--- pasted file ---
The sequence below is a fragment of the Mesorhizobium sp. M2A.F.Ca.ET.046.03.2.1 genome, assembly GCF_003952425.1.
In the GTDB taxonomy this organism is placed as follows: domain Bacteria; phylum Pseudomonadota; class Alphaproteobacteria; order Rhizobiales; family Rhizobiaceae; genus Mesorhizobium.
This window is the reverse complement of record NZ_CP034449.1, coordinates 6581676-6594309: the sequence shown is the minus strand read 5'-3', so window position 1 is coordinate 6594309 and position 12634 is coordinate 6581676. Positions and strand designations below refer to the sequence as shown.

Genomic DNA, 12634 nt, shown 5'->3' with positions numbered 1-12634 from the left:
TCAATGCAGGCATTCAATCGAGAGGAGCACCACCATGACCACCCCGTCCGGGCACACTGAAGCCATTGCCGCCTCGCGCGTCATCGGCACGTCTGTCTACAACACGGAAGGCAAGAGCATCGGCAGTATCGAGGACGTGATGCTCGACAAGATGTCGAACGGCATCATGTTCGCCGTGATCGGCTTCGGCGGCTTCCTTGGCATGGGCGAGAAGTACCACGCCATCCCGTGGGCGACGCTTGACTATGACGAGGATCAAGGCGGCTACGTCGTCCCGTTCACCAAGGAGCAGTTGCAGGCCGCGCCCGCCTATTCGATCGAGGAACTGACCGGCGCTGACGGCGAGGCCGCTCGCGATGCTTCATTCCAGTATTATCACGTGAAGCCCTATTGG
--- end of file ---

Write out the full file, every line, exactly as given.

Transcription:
The sequence below is a fragment of the Mesorhizobium sp. M2A.F.Ca.ET.046.03.2.1 genome, assembly GCF_003952425.1.
In the GTDB taxonomy this organism is placed as follows: domain Bacteria; phylum Pseudomonadota; class Alphaproteobacteria; order Rhizobiales; family Rhizobiaceae; genus Mesorhizobium.
This window is the reverse complement of record NZ_CP034449.1, coordinates 6581676-6594309: the sequence shown is the minus strand read 5'-3', so window position 1 is coordinate 6594309 and position 12634 is coordinate 6581676. Positions and strand designations below refer to the sequence as shown.

Genomic DNA, 12634 nt, shown 5'->3' with positions numbered 1-12634 from the left:
TCAATGCAGGCATTCAATCGAGAGGAGCACCACCATGACCACCCCGTCCGGGCACACTGAAGCCATTGCCGCCTCGCGCGTCATCGGCACGTCTGTCTACAACACGGAAGGCAAGAGCATCGGCAGTATCGAGGACGTGATGCTCGACAAGATGTCGAACGGCATCATGTTCGCCGTGATCGGCTTCGGCGGCTTCCTTGGCATGGGCGAGAAGTACCACGCCATCCCGTGGGCGACGCTTGACTATGACGAGGATCAAGGCGGCTACGTCGTCCCGTTCACCAAGGAGCAGTTGCAGGCCGCGCCCGCCTATTCGATCGAGGAACTGACCGGCGCTGACGGCGAGGCCGCTCGCGATGCTTCATTCCAGTATTATCACGTGAAGCCCTATTGG